Above: Navá (from left) Shayan Coohe, Niall Hughes, Shahab Coohe and Paddy KiernanThe Irish-Persian quartet,…
The William Kennedy Piping Festival returns to Armagh City in November with a full programme of concerts, sessions, workshops, and lectures. Hosted by the Armagh Pipers’ Club, the twenty-eighth edition of the festival will take place over the weekend of November 17-20.
Among the highlights of a packed programme is inB – an exciting new collaboration which brings together Scottish pipers, Brìghde Chaimbeul (pictured above) and Fin Moore, with uilleann pipers Louise Mulcahy and Tiarnán Ó Duinnchinn.
A celebrated piper-maker with his father, Hamish, Fin Moore plays the Highland pipes, Border pipes and Scottish Small Pipes. He is also a piping teacher. One of his most acclaimed students is Brìghde Chaimbeul, whose first set of small pipes was made by Hamish Moore. She won the BBC Radio 2 Young Folk Award in 2016, and the Horizon Award in the 2019 BBC Radio 2 Young Folk Awards.
Limerick woman, Louise Mulcahy is enjoying a burgeoning reputation as an uilleann piper – in addition to being a highly accomplished flute player. Among the many accolades, she has received recently are the stewardship of the late Liam O’Flynn’s pipes at the behest of Na Píobairí Uilleann, and appropriately, the Liam O’Flynn Award, the bursary and performance opportunity jointly by the National Concert Hall and Arts Council in the Republic.
Tiarnán Ó Duinnchin from Monaghan is an alumnus of the Armagh Pipers’ Club (APC). With multiple All-Ireland and Oireachtas titles as well as the Seán O Riada Bonn Oir to his name, he has played as a soloist and in a variety of collaborations – most notable in duos with harpist, Laoise Kelly, and with vocalist, Máire Ní Bhraonáin. His latest collaboration in this new quartet of pipers promises to be the highlight of this edition of the William Kennedy.
Two more APC alumni will return for the festival: Jarlath Henderson and Cillian Vallely. Jarlath who has been based in Scotland working as a hospital doctor in the National Health Service throughout the pandemic has been performing recently as a member of Dónal Lunny’s Atlantic Arc project. Cillian Vallely spends a good deal of his time performing with Lúnasa in the US. The son of the Club’s co-founders Brian and Eithne Vallely, Cillian will perform a specially commissioned new work with the internationally acclaimed Fidelio Trio.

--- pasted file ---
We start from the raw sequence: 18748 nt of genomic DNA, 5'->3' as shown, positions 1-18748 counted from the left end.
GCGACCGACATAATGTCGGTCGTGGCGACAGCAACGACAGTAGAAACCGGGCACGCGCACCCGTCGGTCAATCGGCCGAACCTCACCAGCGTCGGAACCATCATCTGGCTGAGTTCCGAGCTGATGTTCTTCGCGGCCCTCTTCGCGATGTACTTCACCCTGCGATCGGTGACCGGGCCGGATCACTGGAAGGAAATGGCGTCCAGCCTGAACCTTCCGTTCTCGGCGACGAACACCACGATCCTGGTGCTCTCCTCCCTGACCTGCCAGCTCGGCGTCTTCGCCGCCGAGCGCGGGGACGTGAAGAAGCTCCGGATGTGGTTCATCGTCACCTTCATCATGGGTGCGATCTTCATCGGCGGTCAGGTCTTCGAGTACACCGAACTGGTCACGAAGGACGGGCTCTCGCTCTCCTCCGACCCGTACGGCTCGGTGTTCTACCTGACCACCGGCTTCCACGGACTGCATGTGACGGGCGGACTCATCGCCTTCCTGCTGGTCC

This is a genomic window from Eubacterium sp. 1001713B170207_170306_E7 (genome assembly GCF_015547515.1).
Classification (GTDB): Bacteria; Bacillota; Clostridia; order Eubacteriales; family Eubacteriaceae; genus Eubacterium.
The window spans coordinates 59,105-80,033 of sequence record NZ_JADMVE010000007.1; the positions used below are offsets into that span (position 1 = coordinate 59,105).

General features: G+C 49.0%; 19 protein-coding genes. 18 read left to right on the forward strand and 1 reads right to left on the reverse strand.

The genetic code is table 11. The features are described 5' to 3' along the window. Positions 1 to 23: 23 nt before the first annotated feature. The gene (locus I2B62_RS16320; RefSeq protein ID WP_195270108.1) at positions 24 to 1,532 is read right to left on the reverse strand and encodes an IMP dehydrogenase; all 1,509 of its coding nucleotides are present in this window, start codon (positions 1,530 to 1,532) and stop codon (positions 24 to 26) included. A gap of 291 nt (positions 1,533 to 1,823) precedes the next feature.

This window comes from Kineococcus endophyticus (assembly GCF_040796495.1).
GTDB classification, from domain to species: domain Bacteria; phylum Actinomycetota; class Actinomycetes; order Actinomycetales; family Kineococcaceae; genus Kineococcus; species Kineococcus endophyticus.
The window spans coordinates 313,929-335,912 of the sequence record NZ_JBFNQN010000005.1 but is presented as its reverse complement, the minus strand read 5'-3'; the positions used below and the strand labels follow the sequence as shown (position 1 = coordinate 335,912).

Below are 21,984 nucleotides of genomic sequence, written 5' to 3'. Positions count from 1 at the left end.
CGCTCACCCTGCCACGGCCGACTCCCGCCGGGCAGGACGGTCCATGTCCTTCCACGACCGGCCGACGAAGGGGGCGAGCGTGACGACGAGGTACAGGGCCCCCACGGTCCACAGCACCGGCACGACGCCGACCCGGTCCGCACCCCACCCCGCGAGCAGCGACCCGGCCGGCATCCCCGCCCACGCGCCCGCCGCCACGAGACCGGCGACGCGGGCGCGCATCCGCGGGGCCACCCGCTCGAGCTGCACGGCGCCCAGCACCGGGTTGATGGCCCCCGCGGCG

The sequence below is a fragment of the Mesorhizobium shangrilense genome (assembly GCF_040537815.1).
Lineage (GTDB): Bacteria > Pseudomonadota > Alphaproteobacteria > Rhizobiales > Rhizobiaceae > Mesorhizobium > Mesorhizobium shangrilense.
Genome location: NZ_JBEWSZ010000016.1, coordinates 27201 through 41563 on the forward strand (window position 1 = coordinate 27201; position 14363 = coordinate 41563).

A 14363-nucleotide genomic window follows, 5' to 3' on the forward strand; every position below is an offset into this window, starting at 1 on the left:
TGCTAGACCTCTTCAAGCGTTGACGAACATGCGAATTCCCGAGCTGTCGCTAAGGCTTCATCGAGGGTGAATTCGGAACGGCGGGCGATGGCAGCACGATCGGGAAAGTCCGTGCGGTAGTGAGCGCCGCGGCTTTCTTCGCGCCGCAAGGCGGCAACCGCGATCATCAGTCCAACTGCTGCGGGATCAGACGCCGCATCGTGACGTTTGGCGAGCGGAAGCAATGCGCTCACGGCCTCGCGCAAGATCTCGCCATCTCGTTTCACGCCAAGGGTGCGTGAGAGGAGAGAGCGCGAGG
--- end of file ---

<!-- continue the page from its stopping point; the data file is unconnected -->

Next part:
The William Kennedy Festival has developed a reputation for showcasing piping traditions from many parts of the world. This year the festival will welcome the twelve-piece Portuguese band Orquestra de Foles, a gaita-de-foles and percussion ensemble created by the Bagpipe Society of Portugal; and the Trio Lampetròn from Italy, consisting of müsa (Italian pipes), accordion and piffero (shawm). The international visitors will also include uilleann piper, Joey Abarta from the USA, and Scottish pipers, Rory Campbell from Galashiels and Alana MacInnes from South Uist.
Surpisingly perhaps, piper Declan Masterson will make his first appearance at the festival. One half of Moving Hearts’ two-piper arrangement for The Storm – in tandem with Davy Spillane – Declan also featured in Andy Irvine’s band, Mosaic, Patrick Street and the Riverdance Orchestra, where he also undertook guitar and bouzouki duties in addition to uilleann pipes and whistles. Declan has collaborated with an array of other artists on record, including Clannad, Zoë Conway, Anúna, Brian Kennedy, Townes Van Zandt, Ronnie Drew, Van Morrison and the Shotts and Dykehead Caledonia Pipeband.
The Dunne family from Limerick will make a relatively rare public appearance together. Fiddler and voalist, Niamh, tends to divide her time between the band, Beóga, and playing with the Karan Casey Band with Niall Vallely and Niamh’s partner, Seán Óg Graham from Belfast. For the festival Niamh and Seán will be joined by Niamh’s sister, Bríd on fiddle, and her father, Mickey, the celebrated uilleann piper.
Among the other acts confirmed for the festival are Paddi Benson, Grace Lemon and James Patrick Gavin from London; Aaron O’Hagan and Luke Ward from Belfast; and local highland piper Brendan Murphy.
The musicians will play at six major recitals over the four days of the festival. Admission to each concert is a modest £10. However, the APC also offers a festival pass offering sccess to all six concerts for £40. Tickets for these events are available from https://armaghpipers.com/wkpf/programme/.
Another feature of the festival is the intensive Piping Academy – named in honour of the late Mark Donnelly, former piper with Craobh Rua – which takes place over two mornings with many of the pipers performing at the festival offering expert tuition to students.
The festival was originally established as a one-off event in 1994 in memory of the blind piper and pipe-maker, William Kennedy, who was originally from Banbridge but lived for many years in Tandragee in the early years of the nineteenth century. The festival proved to be so popular that it quickly became an annual event – with an emphasis on pipes of various kinds but also including virtuoso performers on a range of other traditional instruments.